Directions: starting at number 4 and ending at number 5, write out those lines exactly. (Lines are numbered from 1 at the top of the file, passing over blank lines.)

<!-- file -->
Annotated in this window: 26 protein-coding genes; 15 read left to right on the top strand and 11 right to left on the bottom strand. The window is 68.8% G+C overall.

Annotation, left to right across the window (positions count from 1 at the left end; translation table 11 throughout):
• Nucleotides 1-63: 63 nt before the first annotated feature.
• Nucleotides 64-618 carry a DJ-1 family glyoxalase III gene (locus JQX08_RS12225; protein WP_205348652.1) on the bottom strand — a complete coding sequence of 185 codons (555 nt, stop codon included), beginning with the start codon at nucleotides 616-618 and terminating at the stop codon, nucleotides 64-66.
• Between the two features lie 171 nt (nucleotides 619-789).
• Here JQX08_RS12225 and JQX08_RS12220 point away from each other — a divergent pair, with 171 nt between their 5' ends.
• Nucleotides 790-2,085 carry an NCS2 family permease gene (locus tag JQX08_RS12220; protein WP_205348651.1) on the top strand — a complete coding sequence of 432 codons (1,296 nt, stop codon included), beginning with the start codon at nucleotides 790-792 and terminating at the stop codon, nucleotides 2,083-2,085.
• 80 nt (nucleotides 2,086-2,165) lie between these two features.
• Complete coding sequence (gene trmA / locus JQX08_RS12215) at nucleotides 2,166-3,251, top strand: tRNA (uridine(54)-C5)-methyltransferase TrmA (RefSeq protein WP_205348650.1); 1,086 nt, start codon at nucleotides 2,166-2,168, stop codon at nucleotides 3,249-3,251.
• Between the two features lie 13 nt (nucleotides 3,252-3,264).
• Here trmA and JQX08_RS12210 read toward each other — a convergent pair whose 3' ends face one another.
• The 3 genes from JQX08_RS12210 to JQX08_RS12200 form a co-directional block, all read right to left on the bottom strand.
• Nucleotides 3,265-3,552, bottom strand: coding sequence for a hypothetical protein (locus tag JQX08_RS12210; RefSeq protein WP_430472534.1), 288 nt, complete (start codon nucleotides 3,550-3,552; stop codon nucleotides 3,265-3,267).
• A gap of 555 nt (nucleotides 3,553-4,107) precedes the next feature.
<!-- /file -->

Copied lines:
• Nucleotides 64-618 carry a DJ-1 family glyoxalase III gene (locus JQX08_RS12225; protein WP_205348652.1) on the bottom strand — a complete coding sequence of 185 codons (555 nt, stop codon included), beginning with the start codon at nucleotides 616-618 and terminating at the stop codon, nucleotides 64-66.
• Between the two features lie 171 nt (nucleotides 619-789).